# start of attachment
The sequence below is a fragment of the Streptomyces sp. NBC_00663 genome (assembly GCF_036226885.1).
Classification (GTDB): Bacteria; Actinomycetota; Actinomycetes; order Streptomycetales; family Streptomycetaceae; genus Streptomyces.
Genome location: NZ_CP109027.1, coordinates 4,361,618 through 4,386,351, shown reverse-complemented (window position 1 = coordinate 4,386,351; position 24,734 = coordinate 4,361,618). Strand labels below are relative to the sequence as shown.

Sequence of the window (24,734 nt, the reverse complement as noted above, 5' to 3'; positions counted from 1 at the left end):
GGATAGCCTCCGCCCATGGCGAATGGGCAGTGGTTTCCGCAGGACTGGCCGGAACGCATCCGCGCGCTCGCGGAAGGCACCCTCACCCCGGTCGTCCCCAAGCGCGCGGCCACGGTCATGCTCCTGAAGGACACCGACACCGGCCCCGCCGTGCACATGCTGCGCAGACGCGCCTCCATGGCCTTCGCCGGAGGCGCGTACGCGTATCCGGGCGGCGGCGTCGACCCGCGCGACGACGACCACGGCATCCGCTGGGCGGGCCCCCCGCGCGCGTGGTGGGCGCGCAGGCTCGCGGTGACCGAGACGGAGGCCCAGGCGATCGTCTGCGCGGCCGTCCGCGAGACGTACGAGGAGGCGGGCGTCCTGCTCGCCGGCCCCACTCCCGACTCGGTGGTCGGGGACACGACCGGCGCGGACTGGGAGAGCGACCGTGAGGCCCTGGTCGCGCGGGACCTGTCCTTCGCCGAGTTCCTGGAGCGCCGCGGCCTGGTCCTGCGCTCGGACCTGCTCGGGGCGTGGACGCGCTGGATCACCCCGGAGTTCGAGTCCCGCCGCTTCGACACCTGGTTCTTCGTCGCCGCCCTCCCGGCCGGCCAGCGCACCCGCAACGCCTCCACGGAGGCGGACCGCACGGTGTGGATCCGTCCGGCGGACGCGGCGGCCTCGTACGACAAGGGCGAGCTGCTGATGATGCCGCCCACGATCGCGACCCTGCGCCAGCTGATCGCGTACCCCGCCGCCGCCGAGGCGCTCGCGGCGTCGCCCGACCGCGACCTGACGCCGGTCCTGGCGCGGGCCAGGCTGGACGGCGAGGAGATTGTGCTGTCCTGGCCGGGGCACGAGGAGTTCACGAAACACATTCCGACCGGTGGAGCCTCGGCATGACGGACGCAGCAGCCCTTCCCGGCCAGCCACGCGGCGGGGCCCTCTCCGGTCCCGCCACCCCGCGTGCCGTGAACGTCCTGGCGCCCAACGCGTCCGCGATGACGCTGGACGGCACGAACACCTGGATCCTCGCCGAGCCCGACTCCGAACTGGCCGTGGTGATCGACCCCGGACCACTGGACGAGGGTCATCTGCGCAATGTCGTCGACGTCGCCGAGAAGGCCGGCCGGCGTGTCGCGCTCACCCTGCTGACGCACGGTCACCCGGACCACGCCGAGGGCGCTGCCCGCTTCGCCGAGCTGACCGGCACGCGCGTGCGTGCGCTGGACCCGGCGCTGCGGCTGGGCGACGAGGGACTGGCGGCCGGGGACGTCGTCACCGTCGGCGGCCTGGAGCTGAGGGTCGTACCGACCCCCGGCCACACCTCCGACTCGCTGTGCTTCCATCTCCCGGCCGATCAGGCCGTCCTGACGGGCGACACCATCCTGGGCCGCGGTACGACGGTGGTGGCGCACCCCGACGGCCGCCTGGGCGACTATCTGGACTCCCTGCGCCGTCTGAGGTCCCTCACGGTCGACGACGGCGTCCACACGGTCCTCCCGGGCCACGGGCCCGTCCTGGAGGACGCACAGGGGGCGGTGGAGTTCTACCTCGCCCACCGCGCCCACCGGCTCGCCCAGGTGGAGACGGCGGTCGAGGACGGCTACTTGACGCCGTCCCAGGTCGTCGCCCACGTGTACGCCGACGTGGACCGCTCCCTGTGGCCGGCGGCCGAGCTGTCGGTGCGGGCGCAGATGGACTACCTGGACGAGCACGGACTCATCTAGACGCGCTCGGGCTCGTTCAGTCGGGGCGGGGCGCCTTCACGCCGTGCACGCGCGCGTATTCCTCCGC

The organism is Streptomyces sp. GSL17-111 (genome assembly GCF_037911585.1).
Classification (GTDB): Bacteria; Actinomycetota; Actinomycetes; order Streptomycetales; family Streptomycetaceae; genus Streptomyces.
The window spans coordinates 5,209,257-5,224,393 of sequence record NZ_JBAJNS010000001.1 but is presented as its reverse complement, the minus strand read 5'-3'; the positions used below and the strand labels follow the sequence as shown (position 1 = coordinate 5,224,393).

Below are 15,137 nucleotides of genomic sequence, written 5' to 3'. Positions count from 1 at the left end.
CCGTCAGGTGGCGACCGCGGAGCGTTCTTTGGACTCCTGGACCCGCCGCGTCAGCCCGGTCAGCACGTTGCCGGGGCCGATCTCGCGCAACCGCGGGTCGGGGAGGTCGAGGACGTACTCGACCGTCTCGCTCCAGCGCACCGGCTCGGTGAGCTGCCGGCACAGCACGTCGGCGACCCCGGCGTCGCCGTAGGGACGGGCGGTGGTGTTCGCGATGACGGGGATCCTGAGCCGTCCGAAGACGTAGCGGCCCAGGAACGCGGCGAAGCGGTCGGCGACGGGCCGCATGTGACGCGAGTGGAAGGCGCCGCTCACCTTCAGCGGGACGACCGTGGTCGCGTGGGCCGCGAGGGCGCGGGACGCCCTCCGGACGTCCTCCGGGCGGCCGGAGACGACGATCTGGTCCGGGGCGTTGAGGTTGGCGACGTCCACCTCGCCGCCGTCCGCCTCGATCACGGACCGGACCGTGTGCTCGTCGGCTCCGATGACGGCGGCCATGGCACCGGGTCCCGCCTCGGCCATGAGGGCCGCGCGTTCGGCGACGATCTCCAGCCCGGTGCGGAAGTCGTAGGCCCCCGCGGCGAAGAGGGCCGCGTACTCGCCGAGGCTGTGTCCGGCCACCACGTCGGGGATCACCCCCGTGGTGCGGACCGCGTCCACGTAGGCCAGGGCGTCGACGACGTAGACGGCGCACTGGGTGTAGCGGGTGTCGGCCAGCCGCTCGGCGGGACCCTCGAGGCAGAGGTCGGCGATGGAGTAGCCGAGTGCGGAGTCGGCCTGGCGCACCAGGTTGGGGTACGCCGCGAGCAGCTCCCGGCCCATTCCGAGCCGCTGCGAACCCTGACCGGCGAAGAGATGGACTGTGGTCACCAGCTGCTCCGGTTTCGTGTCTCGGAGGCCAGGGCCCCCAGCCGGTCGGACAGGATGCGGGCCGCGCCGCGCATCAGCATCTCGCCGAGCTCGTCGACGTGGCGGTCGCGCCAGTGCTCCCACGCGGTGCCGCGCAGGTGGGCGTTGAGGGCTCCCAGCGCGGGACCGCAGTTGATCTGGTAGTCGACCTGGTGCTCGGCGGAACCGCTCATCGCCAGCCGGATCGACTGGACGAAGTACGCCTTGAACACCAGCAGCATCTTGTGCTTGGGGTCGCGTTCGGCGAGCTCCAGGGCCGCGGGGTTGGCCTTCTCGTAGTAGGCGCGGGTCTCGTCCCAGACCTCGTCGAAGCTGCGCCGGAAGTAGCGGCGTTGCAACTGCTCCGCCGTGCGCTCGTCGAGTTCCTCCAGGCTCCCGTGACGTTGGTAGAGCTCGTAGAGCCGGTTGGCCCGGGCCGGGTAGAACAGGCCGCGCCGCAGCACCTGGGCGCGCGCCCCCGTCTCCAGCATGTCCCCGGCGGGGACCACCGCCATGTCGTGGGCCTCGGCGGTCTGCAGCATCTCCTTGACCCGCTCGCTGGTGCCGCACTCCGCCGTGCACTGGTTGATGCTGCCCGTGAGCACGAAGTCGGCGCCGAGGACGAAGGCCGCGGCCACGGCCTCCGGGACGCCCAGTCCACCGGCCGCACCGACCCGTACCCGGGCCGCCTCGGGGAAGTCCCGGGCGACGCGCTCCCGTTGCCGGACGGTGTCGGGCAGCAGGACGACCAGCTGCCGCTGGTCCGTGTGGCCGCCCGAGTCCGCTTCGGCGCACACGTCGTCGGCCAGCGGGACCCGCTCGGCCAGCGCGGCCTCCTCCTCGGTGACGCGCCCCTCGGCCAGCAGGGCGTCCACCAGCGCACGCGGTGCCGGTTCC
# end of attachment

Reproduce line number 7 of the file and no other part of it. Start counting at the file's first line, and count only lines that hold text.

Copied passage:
Classification (GTDB): Bacteria; Actinomycetota; Actinomycetes; order Streptomycetales; family Streptomycetaceae; genus Streptomyces.